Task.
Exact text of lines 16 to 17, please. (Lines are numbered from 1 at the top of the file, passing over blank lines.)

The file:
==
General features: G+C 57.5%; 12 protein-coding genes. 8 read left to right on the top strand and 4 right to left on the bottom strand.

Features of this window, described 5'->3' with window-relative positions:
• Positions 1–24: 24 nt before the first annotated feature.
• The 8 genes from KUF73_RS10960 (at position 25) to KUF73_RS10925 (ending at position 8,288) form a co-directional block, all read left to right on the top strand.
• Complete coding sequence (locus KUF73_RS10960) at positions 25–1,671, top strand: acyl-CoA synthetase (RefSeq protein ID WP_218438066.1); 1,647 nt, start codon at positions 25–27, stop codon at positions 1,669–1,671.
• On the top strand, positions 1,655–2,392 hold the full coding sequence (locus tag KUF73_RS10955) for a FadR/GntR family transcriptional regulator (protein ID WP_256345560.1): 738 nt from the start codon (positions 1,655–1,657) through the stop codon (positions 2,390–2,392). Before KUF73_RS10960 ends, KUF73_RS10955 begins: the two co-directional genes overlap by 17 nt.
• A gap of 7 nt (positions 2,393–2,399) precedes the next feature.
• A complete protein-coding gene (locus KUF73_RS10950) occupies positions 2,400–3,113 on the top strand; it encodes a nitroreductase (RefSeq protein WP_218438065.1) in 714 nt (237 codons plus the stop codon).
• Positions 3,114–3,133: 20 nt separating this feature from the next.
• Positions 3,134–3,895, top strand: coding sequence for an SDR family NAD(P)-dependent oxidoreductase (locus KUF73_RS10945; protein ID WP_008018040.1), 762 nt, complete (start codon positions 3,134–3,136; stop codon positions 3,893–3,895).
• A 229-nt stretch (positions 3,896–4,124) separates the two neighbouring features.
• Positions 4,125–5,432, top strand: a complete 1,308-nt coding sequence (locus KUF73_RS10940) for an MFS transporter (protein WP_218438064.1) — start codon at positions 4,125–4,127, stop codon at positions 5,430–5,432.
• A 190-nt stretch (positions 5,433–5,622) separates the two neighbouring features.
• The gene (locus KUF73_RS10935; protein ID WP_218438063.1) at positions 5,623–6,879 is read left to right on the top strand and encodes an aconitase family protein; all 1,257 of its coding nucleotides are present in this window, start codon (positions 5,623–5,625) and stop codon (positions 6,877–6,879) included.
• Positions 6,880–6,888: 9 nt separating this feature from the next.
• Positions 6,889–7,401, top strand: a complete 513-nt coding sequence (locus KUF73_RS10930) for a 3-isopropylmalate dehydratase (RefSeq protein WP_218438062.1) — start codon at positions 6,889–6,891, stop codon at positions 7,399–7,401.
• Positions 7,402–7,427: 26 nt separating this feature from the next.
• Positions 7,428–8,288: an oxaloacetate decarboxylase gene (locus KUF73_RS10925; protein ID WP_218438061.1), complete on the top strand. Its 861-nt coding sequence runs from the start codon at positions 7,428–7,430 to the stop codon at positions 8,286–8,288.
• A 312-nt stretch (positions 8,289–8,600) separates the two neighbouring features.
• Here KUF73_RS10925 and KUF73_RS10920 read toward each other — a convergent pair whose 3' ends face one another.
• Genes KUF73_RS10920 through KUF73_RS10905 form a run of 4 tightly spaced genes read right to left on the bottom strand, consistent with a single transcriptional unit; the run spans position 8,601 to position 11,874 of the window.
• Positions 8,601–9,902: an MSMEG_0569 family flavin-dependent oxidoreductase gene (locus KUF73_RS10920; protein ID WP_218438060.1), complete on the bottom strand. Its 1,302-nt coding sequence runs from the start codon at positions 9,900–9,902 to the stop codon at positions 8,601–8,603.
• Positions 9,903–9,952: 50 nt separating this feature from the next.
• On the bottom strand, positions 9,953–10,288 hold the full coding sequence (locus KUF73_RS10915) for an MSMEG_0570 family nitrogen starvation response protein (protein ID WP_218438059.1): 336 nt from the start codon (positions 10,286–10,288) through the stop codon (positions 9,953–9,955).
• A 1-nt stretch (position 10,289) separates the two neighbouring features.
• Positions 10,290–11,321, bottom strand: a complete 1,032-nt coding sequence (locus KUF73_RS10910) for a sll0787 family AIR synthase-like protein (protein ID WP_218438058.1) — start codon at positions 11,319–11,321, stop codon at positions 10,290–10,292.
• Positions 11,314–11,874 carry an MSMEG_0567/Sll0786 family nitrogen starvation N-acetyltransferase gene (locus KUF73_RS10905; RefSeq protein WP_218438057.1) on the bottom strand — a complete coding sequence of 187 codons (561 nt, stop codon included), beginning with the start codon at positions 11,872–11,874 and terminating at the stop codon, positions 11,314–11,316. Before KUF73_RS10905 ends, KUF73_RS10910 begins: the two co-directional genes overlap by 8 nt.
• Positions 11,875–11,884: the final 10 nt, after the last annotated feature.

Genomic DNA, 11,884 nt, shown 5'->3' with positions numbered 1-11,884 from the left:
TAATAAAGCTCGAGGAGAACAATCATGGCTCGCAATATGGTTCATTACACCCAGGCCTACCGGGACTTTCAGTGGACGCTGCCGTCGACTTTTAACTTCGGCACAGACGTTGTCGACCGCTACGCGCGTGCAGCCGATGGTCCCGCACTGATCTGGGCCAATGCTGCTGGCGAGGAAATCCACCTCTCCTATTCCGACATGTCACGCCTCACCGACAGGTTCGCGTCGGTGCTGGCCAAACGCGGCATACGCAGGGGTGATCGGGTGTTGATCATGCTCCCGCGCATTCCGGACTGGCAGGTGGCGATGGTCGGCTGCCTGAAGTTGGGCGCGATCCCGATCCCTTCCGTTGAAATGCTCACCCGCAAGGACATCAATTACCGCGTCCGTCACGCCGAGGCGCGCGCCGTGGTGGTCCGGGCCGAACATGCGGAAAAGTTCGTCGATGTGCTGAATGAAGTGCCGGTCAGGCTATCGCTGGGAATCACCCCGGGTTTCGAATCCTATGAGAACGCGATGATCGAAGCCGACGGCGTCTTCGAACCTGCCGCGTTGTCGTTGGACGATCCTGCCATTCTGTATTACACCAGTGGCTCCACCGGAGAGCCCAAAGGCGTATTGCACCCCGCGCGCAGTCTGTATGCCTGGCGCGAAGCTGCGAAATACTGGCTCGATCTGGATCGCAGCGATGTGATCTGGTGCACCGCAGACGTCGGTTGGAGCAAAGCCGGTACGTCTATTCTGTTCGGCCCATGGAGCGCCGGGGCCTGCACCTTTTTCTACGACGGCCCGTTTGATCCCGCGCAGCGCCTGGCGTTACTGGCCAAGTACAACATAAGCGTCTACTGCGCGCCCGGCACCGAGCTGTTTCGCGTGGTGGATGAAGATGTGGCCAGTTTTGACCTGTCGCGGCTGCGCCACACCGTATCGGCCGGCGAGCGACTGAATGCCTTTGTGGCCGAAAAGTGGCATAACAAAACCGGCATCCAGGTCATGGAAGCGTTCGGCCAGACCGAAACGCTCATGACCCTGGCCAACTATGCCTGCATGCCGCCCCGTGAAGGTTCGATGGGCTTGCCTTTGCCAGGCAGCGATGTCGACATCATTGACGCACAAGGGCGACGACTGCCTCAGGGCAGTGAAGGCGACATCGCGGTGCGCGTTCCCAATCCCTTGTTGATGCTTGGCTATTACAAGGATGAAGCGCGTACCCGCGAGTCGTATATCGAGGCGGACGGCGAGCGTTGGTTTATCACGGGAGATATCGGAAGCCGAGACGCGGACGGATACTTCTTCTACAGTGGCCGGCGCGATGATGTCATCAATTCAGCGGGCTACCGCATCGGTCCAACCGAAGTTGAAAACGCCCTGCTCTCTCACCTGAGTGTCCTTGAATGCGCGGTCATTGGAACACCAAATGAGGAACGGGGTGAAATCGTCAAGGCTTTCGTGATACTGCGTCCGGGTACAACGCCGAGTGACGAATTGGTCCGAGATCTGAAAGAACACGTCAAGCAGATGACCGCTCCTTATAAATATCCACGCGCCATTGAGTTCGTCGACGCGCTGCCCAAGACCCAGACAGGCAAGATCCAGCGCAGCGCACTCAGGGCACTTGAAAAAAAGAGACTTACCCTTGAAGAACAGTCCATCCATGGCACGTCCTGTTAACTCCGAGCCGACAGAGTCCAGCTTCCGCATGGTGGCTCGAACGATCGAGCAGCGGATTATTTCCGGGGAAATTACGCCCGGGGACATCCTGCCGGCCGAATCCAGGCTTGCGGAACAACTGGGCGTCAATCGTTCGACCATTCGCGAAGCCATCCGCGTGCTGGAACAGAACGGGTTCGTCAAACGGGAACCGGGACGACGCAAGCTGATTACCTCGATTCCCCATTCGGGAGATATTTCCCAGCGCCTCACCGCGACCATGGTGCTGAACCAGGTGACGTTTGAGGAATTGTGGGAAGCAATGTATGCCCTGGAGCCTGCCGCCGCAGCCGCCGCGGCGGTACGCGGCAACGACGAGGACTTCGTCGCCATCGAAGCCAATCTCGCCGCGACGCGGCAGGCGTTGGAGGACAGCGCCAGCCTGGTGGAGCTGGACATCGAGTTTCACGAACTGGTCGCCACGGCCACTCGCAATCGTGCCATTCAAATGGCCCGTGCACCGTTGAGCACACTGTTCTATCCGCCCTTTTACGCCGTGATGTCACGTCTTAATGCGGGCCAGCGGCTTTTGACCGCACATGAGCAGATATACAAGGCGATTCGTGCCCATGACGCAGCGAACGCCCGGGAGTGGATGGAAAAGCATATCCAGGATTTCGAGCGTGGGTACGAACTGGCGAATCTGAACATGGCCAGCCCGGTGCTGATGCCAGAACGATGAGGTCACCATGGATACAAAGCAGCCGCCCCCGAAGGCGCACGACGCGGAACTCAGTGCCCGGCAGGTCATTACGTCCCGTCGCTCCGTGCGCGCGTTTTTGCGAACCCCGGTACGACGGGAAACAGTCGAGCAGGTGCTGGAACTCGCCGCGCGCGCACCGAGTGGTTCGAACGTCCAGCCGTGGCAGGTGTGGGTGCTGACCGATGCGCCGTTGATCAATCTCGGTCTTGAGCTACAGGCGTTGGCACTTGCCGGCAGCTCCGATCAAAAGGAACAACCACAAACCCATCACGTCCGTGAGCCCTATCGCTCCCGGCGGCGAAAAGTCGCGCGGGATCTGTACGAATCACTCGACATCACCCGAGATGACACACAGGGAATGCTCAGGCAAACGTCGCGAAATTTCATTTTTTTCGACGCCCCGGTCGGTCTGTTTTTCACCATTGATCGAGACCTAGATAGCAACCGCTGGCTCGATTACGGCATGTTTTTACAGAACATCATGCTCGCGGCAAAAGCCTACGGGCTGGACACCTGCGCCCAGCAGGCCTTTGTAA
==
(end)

• Positions 6,889–7,401, top strand: a complete 513-nt coding sequence (locus KUF73_RS10930) for a 3-isopropylmalate dehydratase (RefSeq protein WP_218438062.1) — start codon at positions 6,889–6,891, stop codon at positions 7,399–7,401.
• Positions 7,402–7,427: 26 nt separating this feature from the next.